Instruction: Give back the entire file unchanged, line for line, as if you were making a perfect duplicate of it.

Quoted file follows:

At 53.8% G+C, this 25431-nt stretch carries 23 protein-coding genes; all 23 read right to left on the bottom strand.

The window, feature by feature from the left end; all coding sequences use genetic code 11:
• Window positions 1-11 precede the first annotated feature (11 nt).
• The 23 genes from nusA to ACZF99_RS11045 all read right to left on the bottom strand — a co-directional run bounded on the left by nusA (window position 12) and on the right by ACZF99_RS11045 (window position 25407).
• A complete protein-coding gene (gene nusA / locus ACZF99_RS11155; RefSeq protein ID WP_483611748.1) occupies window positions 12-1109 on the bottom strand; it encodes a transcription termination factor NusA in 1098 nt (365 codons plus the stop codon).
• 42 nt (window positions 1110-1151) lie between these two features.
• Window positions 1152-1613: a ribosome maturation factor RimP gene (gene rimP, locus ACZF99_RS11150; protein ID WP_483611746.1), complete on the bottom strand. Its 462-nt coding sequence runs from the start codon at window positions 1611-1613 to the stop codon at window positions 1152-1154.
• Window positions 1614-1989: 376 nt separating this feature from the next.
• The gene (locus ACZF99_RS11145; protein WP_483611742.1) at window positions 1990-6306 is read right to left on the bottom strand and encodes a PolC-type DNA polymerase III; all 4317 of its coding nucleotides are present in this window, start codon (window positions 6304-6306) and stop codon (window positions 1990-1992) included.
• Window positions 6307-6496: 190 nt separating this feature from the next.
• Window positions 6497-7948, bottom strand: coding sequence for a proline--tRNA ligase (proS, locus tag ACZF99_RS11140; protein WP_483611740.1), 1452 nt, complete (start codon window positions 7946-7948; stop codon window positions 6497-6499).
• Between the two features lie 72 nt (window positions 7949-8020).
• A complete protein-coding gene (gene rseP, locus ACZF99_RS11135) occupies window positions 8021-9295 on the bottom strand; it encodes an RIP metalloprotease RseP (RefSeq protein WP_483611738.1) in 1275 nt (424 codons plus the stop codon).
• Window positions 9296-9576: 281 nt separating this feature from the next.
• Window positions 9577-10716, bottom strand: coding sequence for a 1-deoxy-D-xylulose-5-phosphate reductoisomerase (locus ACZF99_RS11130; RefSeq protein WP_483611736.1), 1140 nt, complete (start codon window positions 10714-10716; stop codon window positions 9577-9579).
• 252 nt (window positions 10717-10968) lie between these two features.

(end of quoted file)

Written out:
At 53.8% G+C, this 25431-nt stretch carries 23 protein-coding genes; all 23 read right to left on the bottom strand.

The window, feature by feature from the left end; all coding sequences use genetic code 11:
• Window positions 1-11 precede the first annotated feature (11 nt).
• The 23 genes from nusA to ACZF99_RS11045 all read right to left on the bottom strand — a co-directional run bounded on the left by nusA (window position 12) and on the right by ACZF99_RS11045 (window position 25407).
• A complete protein-coding gene (gene nusA / locus ACZF99_RS11155; RefSeq protein ID WP_483611748.1) occupies window positions 12-1109 on the bottom strand; it encodes a transcription termination factor NusA in 1098 nt (365 codons plus the stop codon).
• 42 nt (window positions 1110-1151) lie between these two features.
• Window positions 1152-1613: a ribosome maturation factor RimP gene (gene rimP, locus ACZF99_RS11150; protein ID WP_483611746.1), complete on the bottom strand. Its 462-nt coding sequence runs from the start codon at window positions 1611-1613 to the stop codon at window positions 1152-1154.
• Window positions 1614-1989: 376 nt separating this feature from the next.
• The gene (locus ACZF99_RS11145; protein WP_483611742.1) at window positions 1990-6306 is read right to left on the bottom strand and encodes a PolC-type DNA polymerase III; all 4317 of its coding nucleotides are present in this window, start codon (window positions 6304-6306) and stop codon (window positions 1990-1992) included.
• Window positions 6307-6496: 190 nt separating this feature from the next.
• Window positions 6497-7948, bottom strand: coding sequence for a proline--tRNA ligase (proS, locus tag ACZF99_RS11140; protein WP_483611740.1), 1452 nt, complete (start codon window positions 7946-7948; stop codon window positions 6497-6499).
• Between the two features lie 72 nt (window positions 7949-8020).
• A complete protein-coding gene (gene rseP, locus ACZF99_RS11135) occupies window positions 8021-9295 on the bottom strand; it encodes an RIP metalloprotease RseP (RefSeq protein WP_483611738.1) in 1275 nt (424 codons plus the stop codon).
• Window positions 9296-9576: 281 nt separating this feature from the next.
• Window positions 9577-10716, bottom strand: coding sequence for a 1-deoxy-D-xylulose-5-phosphate reductoisomerase (locus ACZF99_RS11130; RefSeq protein WP_483611736.1), 1140 nt, complete (start codon window positions 10714-10716; stop codon window positions 9577-9579).
• 252 nt (window positions 10717-10968) lie between these two features.